Toward fully automatic earthquake detection and processing for tomography in the Hengill area

  • Datum:
  • Plats: Hambergsalen, Villavägen 16, Uppsala
  • Doktorand: Wagner, Frederic
  • Om avhandlingen
  • Arrangör: Geofysik
  • Kontaktperson: Wagner, Frederic
  • Disputation

This thesis focuses on the automation of seismic data analysis, in particular, event detection, quality assessment of detected events, and preparation of an earthquake catalogue for seismic tomography.

The developed event detector uses back-propagation and stacking of a seismic trace attribute with a known velocity model to detect and locate events. A four-dimensional volume in space and time is probed for local maxima of coherently stacking signals. These local maxima define event location and origin time. Application of the detection algorithm to data from a dense 26-station 3-component seismic network in the Hengill area, SW Iceland, produced an increased true-to-false detection ratio compared to the local detection routine.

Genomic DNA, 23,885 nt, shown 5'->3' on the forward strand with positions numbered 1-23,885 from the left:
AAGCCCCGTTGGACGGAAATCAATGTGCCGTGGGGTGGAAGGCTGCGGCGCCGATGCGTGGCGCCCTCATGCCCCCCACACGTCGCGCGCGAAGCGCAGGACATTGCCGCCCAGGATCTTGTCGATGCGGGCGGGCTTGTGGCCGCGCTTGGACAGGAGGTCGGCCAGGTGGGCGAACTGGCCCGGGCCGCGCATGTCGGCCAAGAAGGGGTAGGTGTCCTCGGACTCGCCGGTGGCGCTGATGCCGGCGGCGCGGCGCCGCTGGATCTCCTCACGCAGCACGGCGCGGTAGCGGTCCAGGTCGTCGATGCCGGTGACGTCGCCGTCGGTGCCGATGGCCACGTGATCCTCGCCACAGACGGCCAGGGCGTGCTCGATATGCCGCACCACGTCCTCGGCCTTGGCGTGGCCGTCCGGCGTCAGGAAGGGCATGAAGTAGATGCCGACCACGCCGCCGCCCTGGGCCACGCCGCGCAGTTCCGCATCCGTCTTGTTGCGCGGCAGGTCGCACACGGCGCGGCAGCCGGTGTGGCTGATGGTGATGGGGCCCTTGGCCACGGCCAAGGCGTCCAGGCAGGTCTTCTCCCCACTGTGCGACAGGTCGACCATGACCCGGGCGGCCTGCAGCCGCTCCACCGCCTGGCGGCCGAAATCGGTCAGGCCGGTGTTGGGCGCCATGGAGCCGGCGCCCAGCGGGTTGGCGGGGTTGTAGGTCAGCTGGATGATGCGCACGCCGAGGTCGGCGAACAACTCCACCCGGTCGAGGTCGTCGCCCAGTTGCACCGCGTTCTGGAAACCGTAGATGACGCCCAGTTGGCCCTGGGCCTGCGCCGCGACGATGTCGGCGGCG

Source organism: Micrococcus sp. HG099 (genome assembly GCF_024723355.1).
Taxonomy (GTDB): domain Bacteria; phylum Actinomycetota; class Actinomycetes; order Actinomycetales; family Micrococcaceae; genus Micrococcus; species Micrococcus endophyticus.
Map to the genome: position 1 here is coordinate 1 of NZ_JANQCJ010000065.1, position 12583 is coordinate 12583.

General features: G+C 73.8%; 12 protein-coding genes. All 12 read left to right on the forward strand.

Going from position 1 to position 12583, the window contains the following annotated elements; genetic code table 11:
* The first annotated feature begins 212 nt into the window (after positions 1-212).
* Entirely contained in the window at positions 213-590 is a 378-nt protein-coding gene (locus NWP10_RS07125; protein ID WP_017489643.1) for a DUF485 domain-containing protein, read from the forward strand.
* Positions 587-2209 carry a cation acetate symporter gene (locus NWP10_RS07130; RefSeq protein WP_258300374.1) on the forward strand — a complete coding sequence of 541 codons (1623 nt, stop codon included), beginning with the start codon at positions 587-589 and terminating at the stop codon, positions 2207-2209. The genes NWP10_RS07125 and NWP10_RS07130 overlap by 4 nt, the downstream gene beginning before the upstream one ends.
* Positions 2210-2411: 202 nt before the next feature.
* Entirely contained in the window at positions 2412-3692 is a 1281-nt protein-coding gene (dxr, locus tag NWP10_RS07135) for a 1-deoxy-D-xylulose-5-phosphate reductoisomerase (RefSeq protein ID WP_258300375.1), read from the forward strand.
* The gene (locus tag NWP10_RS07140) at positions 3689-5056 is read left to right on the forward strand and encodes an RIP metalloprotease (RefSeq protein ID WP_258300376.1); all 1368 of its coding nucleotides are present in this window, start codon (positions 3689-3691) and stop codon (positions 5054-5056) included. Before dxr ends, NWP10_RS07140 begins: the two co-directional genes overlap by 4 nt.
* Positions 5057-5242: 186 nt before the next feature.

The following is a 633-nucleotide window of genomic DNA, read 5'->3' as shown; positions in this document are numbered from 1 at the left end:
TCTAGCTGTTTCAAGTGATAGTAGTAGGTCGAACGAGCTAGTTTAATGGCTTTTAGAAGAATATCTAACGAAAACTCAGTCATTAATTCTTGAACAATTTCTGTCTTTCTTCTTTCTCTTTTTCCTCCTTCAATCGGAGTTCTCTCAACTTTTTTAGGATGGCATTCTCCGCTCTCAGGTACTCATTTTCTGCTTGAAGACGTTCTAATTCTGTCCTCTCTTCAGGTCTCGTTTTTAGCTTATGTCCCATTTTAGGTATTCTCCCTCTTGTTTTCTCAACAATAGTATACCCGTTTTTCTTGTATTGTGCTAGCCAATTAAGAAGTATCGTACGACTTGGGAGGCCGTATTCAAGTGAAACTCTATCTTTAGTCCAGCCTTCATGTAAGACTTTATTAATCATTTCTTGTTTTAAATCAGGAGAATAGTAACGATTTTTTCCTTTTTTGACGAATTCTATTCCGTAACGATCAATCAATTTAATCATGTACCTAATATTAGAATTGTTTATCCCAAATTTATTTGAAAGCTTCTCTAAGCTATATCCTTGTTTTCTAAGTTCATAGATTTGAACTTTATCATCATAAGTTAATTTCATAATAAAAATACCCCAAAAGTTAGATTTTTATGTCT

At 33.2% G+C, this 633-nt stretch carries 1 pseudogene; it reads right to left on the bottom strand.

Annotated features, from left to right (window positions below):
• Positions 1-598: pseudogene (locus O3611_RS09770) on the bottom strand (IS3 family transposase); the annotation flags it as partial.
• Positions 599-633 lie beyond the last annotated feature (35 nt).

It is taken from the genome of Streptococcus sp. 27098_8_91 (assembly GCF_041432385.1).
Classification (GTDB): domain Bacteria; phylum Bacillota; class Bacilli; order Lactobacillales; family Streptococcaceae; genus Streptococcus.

The detected events were analysed using inter-event cross-correlation with a manually picked reference catalogue to determine their similarity with real events. Automatic P- and S-phase picks were derived using the time delay information from highly correlated events. Relocation with the determined phase picks improves hypocentre uncertainty. A multi-stage selection process is implemented to categorise the detected events into different classes of varying priority for a potential manual analysis. Depending on the used parameters, the top quality category of events can be used in e.g. local-earthquake tomography without manual inspection. Iterative application of the algorithm improved the reference catalogue by almost 40% with events of at least equal quality.

The final local-earthquake tomography with the updated reference catalogue confirms the success of the implemented workflow. The resulting Vp, Vs, and Vp/Vs models show structures that can be associated with the local geothermal activity. A higher resolution and extended ray coverage was achieved compared to previous tomographic studies. Double-difference location of the events using differential times from waveform correlation significantly improved event hypocentres revealing detailed fault geometry in the known seismicity pattern. A preliminary double-difference tomography shows promising results for high resolution imaging.